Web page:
14th September 1914
The rest of the brigade followed the Dorsets across the River Aisne over the next few hours. Captain Johnston and Lieutenant Flint continued to punt troops across and ferry back the wounded. They did this under constant shellfire throughout the day until 7pm. Johnston was awarded the Victoria Cross for his part in this extraordinary feat, Flint the DSO. We’ll meet the inimitable Captain Johnston again, later on in the year.
At 4am the Dorsets, acting once more as advanced guard, headed to Sainte-Marguerite via Bucy-Le-Long, where they took up shelter in a sunken road. The enemy’s shellfire had increased in intensity. Gleichen recalls “the enemy’s artillery had meanwhile opened on us, and shells began to crash overhead and played the devil with the tiles and the houses. But they did not do us much harm.”
In fact the Dorset diary reports that at around 12pm 3 shells hit them in the sunken road causing casualties. The Dorsets’ diary records 1 dead and 20 wounded that day. The CWGC records 3 dead on that day who were subsequently buried at La Ferte-sous-Jouarre. The additional two deaths could easily have died from wounds received previously, like Lieutenant George who sadly died today in Coulommiers military hospital. Another man, Private A.R. Pearce, passed away at Royal Victoria Hospital in Netley, Southampton.
Gleichen claims that the Dorsets “were our leading battalion, and they were pushed on to help the 12th, and filled a gap in their line on the hill above the village front at the eastern end.” The Dorsets’ diary is more vague and simply states that they were in touch with the 14th Brigade on their right and the Essex Regiment was to their left. The Dorsets remained here for the rest of the day. We’ll come back to them tomorrow.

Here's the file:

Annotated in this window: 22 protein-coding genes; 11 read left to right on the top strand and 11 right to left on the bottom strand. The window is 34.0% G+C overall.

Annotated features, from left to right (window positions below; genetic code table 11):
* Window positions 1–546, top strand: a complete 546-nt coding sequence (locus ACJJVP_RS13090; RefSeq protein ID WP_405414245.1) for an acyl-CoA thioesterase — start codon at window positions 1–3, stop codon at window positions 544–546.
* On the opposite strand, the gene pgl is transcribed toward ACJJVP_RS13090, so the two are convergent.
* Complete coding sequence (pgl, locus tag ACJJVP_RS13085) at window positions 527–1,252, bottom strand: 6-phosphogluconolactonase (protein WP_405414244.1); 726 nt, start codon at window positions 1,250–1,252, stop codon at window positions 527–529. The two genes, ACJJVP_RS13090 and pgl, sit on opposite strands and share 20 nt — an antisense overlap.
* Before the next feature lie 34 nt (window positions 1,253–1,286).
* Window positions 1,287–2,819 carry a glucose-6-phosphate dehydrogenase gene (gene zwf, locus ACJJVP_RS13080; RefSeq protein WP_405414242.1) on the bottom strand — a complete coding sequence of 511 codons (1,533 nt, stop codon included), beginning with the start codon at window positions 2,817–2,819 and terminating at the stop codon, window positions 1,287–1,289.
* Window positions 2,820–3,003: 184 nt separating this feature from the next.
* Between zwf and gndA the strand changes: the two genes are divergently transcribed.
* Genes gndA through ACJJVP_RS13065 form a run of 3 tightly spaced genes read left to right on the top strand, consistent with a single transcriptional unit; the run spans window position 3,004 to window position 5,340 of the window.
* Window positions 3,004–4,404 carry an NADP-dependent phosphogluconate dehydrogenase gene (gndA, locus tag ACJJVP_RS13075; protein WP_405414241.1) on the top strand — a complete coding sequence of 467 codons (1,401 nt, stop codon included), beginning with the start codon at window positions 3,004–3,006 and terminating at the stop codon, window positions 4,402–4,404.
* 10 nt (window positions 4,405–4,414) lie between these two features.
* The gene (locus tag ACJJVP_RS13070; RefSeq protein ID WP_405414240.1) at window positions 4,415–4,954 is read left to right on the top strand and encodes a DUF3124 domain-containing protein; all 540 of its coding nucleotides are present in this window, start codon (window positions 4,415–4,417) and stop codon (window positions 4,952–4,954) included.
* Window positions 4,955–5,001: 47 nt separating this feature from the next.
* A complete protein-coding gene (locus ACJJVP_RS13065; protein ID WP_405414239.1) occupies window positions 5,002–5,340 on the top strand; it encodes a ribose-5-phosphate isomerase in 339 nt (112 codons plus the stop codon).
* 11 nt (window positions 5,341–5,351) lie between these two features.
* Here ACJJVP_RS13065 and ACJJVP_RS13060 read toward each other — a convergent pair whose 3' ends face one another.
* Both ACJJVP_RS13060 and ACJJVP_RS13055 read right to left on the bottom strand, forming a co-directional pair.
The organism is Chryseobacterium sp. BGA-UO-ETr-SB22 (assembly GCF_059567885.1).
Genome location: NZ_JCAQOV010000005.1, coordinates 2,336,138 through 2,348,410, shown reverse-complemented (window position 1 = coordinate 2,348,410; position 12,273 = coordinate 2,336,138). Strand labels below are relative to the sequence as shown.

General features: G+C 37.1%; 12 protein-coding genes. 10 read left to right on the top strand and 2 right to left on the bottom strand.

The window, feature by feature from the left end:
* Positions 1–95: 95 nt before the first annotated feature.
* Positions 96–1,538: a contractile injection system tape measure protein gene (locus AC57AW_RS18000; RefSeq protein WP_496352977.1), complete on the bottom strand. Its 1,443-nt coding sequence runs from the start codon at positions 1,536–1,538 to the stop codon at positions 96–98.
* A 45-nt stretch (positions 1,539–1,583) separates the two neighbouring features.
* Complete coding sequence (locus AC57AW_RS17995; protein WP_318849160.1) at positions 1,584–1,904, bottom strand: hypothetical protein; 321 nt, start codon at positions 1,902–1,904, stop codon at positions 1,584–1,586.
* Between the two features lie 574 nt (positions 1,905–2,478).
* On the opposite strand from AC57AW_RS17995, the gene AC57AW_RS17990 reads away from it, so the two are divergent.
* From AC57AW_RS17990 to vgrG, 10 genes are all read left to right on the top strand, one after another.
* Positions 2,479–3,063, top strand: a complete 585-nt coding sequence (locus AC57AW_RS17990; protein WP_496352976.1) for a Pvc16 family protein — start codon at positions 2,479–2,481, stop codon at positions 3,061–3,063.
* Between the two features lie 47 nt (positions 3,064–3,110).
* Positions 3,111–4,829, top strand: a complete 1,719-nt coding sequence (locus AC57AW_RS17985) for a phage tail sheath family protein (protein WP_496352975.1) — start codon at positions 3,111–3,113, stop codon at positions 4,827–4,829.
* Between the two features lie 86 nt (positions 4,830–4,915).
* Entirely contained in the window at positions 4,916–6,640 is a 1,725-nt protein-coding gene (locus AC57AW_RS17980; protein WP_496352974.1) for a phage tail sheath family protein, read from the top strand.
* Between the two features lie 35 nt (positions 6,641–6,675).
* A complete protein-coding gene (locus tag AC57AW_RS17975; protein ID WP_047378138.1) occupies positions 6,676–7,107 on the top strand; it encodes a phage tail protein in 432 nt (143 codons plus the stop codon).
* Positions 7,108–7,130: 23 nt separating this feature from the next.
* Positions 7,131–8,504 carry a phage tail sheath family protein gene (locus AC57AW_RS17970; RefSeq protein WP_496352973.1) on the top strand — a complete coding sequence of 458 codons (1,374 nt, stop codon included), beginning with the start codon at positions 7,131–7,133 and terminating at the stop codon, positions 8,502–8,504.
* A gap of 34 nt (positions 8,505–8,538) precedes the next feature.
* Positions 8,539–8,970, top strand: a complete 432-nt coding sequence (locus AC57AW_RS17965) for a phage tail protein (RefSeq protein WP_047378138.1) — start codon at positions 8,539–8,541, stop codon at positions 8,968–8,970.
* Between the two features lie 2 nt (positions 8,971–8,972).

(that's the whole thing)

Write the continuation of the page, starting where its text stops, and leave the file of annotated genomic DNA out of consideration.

The rest of the 15th Brigade had been ordered to attack the Chivre spur and then push onto Condé beyond it. Gleichen raises his eyebrows with the comment that this is “rather a ‘large order.'” The Chivre spur was one of many fat fingers of land that pushed out into the banks of the river Aisne below. It rose impressively for 400 feet with densely wooded sides. This high ground needed to be taken in order to join I Corps on the left hand of the BEF with II Corps on the right. The attack, without close artillery support, was difficult enough but there was another problem.
The Franco-Prussian war of 1870 ended in a total thrashing for the French. One of their military responses was to build a large amount of fortresses along key strategic points; a ring around France itself and then a series of forts defending Paris. One of these stood at the top of the Aisne right at the tip of the Chivre spur. It was called Fort de Condé and is still there today, testament to its enduring strength. The Germans used it to their full advantage reportedly housing three artillery batteries in its walls. It later became a hospital and remained in their possession until 1917. None of the British accounts mention this fort. With it, the Germans had an almost impregnable hold on the spur.
The entrance to Fort de Condé, taken by Flickr user Geneviève Prevot
Meanwhile Gleichen gathered his troops along with stragglers from the 14th and 13th Brigades. The attack on Chivre spur was launched from Missy quite late in the day at 4:30pm but soon broke down in utter confusion. Some men attacked their own troops by way of a horsehaped track leading them back towards their own lines. Other men were trapped by 6 foot high wire enclosures in the woods. They never stood a chance against such overwhelming odds. Eventually the British fell back in disarray, chased by shrapnel rounds, rifle and machine gun fire, and hid behind Missy’s ancient, thick walls. The Norfolks, in particular, suffered badly, with 37 men killed.
The Brigade Headquarters withdrew a little further to the south, to a farm called “La Biza”. It’s still there today and is a now B&B. I’ll leave you with Chef Gleichen’s final thoughts on the day’s action.
We bought, murdered, and ate an elderly chicken, but otherwise there was devilish little to eat except a store of jam, and we had only a very few biscuits and no bread.